The Wonder Years soundtrack includes music by Sam Cooke, John Covert and Otis Redding. This info article contains spoilers for Saladin K. Patterson’s remake of the original ABC series. Visit the Soundtracks of Television section for more Vague Visages streaming guides.
Narrated by Don Cheadle, The Wonder Years takes place during the late 60s in Montgomery, Alabama. The coming-of-age story follows Dean Williams (Elisha Williams), a Black 12-year-old who experiences ups and down at school while trying to process racial tension in his community and beyond. In the pilot episode, music supervisor Amani K. Smith (Shut Up and Dribble) incorporates R&B productions from two iconic vocalists who greatly impacted American culture during the 60s. Here’s every featured song in the 21st century version of The Wonder Years.
The Wonder Years Soundtrack: Every Song in Season 1, Episode 1 “Pilot”
- “Soothe Me” by Sam Cooke (00:00): Older Dean (Cheadle) narrates about the state of the country in 1968. The Wonder Years soundtrack song plays as a younger version of the character rides his bicycle around his Montgomery, Alabama neighborhood. The locals attempt to enjoy themselves despite the turbulent sociopolitical climate.
- “I Need You More” (00:01): Dean hears his father Bill’s (Dulé Hill) song on the radio. He dances at home with his family.
- “Green Onions” by Booker T. & The MG’s (00:07): Dean and Cory (Amari O’Neil) admire the toughness of Keisa (Milan Ray). The Wonder Years soundtrack tune scores a sequence at Jefferson Davis Junior High School. “Green Onions” fades as Older Dean introduces Brad (Julian Lerner).
- “Step Back” by John Covert and The Crystal Image (00:16): Mr. Long (Allen Maldonado) gives advice to Dean. Bill does the same thing to irritate the coach. The music cuts shortly before the characters learn about Martin Luther King Jr. being shot.
- “A Change Is Gonna Come” by Otis Redding (00:20): After Martin Luther King Jr. passes away, Older Dean remembers being confused. Moments later, The Wonder Years soundtrack song plays during the 1968 timeline. Dean watches his best friend Cory kiss his crush Keisa and thus becomes even more perplexed as an impressionable 12-year-old. The lyric “It’s been too hard living” aligns with the character taking a deep sigh and returning home on his bicycle. Dean finds comfort inside the family home.
The Wonder Years Soundtrack: Every Song in Season 1, Episode 2 “Green Eyed Monster”
- “His Eye Is on the Sparrow” by Civilla D. Martin and Charles H. Gabriel (00:00): Adult Dean narrates about Martin Luther King’s death and how it impacted Montgomery, Alabama. Church members sing The Wonder Years soundtrack song. A pre-Fugees Lauryn Hill famously performed “His Eye Is on the Sparrow” in Sister Act 2: Back in the Habit.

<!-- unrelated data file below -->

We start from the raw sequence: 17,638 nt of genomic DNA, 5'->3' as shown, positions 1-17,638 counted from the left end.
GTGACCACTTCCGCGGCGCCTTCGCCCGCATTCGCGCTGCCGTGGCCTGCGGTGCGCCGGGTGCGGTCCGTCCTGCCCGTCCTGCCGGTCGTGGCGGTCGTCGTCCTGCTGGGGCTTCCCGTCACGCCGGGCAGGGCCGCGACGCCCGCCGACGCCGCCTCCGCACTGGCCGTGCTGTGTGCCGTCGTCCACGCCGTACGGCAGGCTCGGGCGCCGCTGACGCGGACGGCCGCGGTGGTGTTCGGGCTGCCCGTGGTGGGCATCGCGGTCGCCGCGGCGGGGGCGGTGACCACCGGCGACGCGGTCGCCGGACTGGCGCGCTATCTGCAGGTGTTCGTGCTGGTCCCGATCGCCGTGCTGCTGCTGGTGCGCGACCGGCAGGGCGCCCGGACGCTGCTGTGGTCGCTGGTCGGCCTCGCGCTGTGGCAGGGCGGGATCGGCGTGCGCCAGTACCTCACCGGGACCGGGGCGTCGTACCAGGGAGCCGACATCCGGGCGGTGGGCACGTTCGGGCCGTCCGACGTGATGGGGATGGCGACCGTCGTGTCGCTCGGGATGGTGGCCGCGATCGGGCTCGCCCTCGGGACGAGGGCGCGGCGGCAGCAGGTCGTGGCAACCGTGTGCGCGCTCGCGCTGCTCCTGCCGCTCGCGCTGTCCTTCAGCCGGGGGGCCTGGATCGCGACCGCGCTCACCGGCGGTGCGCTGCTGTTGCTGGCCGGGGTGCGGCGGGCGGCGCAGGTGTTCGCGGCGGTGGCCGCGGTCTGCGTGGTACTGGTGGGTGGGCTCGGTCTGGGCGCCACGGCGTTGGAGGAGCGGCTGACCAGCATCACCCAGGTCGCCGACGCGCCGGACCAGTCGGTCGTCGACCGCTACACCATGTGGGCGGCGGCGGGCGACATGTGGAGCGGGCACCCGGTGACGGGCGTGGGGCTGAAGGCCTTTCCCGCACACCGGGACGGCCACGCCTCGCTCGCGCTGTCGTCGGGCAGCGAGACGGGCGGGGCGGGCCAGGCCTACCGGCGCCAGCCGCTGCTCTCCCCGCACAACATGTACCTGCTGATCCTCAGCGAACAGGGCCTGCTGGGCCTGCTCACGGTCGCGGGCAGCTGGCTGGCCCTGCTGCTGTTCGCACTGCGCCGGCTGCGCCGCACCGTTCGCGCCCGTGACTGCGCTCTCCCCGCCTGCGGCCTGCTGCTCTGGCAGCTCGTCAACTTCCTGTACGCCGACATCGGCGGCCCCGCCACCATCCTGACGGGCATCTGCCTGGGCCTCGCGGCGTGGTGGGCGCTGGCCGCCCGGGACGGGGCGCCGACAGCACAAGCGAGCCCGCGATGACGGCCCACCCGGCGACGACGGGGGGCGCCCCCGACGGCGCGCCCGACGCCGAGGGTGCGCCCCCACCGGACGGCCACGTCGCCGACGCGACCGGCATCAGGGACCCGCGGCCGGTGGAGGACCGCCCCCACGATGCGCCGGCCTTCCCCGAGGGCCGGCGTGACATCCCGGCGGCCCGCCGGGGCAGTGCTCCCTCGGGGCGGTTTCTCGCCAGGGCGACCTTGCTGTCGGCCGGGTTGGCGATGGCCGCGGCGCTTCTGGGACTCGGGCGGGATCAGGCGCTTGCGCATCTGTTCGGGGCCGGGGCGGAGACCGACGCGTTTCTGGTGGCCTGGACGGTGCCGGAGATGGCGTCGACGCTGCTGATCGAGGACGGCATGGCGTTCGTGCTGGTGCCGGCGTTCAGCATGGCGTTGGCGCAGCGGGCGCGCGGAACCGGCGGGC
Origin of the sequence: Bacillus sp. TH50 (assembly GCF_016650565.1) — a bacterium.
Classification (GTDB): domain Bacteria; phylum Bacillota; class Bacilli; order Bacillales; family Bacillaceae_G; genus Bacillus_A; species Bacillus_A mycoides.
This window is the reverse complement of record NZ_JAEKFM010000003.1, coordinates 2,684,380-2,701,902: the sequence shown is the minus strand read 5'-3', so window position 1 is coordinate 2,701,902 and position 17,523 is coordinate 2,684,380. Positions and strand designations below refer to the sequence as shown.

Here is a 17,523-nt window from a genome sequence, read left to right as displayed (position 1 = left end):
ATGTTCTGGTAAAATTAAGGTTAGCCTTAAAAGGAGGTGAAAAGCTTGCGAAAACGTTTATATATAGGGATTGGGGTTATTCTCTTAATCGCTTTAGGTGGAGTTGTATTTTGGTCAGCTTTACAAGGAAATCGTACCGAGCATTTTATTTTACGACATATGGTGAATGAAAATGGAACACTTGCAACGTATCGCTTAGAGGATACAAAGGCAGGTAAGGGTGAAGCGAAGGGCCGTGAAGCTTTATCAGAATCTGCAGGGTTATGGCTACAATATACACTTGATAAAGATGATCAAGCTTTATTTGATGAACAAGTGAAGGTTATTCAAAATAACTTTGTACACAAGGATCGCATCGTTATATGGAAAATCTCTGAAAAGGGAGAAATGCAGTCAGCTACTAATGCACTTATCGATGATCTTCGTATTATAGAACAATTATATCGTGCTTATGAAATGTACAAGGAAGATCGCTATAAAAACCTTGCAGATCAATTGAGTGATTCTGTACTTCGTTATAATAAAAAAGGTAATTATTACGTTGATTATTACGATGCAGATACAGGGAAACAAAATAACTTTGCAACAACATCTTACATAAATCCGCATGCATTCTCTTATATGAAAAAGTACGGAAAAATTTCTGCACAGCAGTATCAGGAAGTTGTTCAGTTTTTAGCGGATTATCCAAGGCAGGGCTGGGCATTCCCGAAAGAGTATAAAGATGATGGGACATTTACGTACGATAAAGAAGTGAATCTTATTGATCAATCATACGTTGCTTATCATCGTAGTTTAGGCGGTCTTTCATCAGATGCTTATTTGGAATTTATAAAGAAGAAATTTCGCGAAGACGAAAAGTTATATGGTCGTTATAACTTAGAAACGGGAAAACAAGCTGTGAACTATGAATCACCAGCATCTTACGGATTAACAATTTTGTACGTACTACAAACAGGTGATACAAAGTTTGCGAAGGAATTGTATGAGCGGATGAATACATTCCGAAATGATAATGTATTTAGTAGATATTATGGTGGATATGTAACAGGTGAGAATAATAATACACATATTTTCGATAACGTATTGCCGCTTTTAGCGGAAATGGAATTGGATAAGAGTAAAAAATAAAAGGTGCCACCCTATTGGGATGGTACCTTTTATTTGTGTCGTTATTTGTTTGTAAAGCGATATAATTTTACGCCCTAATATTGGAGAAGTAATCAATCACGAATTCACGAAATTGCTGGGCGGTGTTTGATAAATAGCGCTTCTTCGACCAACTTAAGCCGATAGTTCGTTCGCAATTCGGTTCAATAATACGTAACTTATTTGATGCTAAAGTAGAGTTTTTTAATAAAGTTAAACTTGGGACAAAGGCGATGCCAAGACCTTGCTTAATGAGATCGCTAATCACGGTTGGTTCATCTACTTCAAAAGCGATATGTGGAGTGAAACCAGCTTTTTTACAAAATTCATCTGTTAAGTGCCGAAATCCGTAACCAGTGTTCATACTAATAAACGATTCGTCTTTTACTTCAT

- “Lift Every Voice and Sing” by James Weldon Johnson and J. Rosamond Johnson (00:02): Adult Dean narrates about the Black National Anthem. He wonders why songs about oppression have to be so long.
- “The Tracks of My Tears” by The Miracles (00:04): Dean reflects about getting a C on his test. In a flashback scene, he cries while thinking about Keisa kissing Cory. The Wonder Years soundtrack song originally released in June 1965.
- “Different Strokes” by Syl Johnson (00:05): Dean realizes that he can get special treatment at school because of Martin Luther King’s death. He tells the guidance counselor that he doesn’t want to talk but does need more candy.
- “Struggling for Survival” by Little Ed & The Soundmasters (00:14): Dean visits a Black Panther center with Kim. He raises a fist with enthusiasm. The Wonder Years soundtrack song plays in the background as Kim kisses Albert aka Kwame X.
- “Somebody Help Me” by Otis Brown (00:20): Cory and Dean go fishing. Old Man Seagram shows up and yells at the kids. The Wonder Years soundtrack song closes out the episode.
The Wonder Years Soundtrack: Every Song in Season 1, Episode 3 “The Club”
- “Try a Little Tenderness” by Otis Redding (00:00): Adult Dean narrates about how kids were to be seen and not heard in the 60s. The Wonder Years soundtrack scene scores a 1964 “Blue Light Special” party sequence.
- “Do the Roller” by Leon Gibson (00:00): The track plays directly after “Try a Little Tenderness.” In 1964, Bruce is asked to bring a drink to his father.
- “Walking in the Rain” by Rufus Thomas (00:10): Dean’s mother learns about his father’s dirty magazines. He imagines losing his “Man” card and thus becoming a boy once again.
- “Nothing Worse Than Being Alone” by The Ad Libs (00:19): Bill and Lillian host a party. Coach Long teases them about having more children. The Wonder Years soundtrack song closes out the episode as Adult Dean reflects about lessons learned from his parents.
The Wonder Years Soundtrack: Every Song in Season 1, Episode 4 “The Workplace”
- “With a Little Help From My Friends” by The Beatles (00:04): Dean joins his father at work. He asks to participate in a morning recording session. Older Dean narrates about his funk face as his father sings The Wonder Years soundtrack song.
- “On the Road” by The Bossmen (00:09): Dean observes his mother in action at work and compares her to a quarterback calling a play before halftime. The music scores a dream sequence. Dean imagines Lillian playing football with her fellow account executives.
The Wonder Years airs weekly on ABC. New episodes premiere every Wednesday through the fall 2021. This article about The Wonder Years soundtrack will be updated as the series progresses.
Q.V. Hough (@QVHough) is Vague Visages’ founding editor.